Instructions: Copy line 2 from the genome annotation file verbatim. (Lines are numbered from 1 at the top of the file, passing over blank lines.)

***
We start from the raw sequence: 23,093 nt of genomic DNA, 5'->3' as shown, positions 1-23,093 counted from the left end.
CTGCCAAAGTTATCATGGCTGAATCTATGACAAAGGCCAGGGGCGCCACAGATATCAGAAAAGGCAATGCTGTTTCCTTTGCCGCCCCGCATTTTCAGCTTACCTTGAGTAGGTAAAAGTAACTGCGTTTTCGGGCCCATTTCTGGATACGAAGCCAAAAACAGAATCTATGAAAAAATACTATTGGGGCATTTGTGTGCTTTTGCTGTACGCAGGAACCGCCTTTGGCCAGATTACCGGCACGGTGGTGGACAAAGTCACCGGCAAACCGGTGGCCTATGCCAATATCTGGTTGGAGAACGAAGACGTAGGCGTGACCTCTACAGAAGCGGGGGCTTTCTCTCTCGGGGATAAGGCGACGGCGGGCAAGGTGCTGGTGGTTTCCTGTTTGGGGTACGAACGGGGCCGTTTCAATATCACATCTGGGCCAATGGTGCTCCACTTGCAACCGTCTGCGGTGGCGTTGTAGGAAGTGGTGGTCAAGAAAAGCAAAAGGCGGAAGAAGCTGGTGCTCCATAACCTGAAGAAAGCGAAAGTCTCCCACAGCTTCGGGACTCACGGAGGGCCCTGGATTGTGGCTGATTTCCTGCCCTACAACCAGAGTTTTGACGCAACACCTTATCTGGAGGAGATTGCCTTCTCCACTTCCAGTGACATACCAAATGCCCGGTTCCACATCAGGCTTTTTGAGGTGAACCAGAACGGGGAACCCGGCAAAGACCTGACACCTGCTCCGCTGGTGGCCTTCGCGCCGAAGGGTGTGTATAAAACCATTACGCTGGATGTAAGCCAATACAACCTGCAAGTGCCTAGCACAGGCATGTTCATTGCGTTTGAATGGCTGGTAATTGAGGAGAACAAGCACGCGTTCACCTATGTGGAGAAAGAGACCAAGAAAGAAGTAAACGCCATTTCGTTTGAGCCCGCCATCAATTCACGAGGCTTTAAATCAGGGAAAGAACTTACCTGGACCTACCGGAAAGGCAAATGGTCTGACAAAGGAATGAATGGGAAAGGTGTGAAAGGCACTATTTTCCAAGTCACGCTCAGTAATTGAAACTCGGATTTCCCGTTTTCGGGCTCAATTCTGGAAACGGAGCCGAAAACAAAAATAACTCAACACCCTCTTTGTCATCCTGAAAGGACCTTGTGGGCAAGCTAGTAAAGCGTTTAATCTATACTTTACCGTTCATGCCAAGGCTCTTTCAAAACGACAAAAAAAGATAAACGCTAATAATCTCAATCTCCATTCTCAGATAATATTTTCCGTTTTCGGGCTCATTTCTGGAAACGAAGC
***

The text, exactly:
CTGCCAAAGTTATCATGGCTGAATCTATGACAAAGGCCAGGGGCGCCACAGATATCAGAAAAGGCAATGCTGTTTCCTTTGCCGCCCCGCATTTTCAGCTTACCTTGAGTAGGTAAAAGTAACTGCGTTTTCGGGCCCATTTCTGGATACGAAGCCAAAAACAGAATCTATGAAAAAATACTATTGGGGCATTTGTGTGCTTTTGCTGTACGCAGGAACCGCCTTTGGCCAGATTACCGGCACGGTGGTGGACAAAGTCACCGGCAAACCGGTGGCCTATGCCAATATCTGGTTGGAGAACGAAGACGTAGGCGTGACCTCTACAGAAGCGGGGGCTTTCTCTCTCGGGGATAAGGCGACGGCGGGCAAGGTGCTGGTGGTTTCCTGTTTGGGGTACGAACGGGGCCGTTTCAATATCACATCTGGGCCAATGGTGCTCCACTTGCAACCGTCTGCGGTGGCGTTGTAGGAAGTGGTGGTCAAGAAAAGCAAAAGGCGGAAGAAGCTGGTGCTCCATAACCTGAAGAAAGCGAAAGTCTCCCACAGCTTCGGGACTCACGGAGGGCCCTGGATTGTGGCTGATTTCCTGCCCTACAACCAGAGTTTTGACGCAACACCTTATCTGGAGGAGATTGCCTTCTCCACTTCCAGTGACATACCAAATGCCCGGTTCCACATCAGGCTTTTTGAGGTGAACCAGAACGGGGAACCCGGCAAAGACCTGACACCTGCTCCGCTGGTGGCCTTCGCGCCGAAGGGTGTGTATAAAACCATTACGCTGGATGTAAGCCAATACAACCTGCAAGTGCCTAGCACAGGCATGTTCATTGCGTTTGAATGGCTGGTAATTGAGGAGAACAAGCACGCGTTCACCTATGTGGAGAAAGAGACCAAGAAAGAAGTAAACGCCATTTCGTTTGAGCCCGCCATCAATTCACGAGGCTTTAAATCAGGGAAAGAACTTACCTGGACCTACCGGAAAGGCAAATGGTCTGACAAAGGAATGAATGGGAAAGGTGTGAAAGGCACTATTTTCCAAGTCACGCTCAGTAATTGAAACTCGGATTTCCCGTTTTCGGGCTCAATTCTGGAAACGGAGCCGAAAACAAAAATAACTCAACACCCTCTTTGTCATCCTGAAAGGACCTTGTGGGCAAGCTAGTAAAGCGTTTAATCTATACTTTACCGTTCATGCCAAGGCTCTTTCAAAACGACAAAAAAAGATAAACGCTAATAATCTCAATCTCCATTCTCAGATAATATTTTCCGTTTTCGGGCTCATTTCTGGAAACGAAGC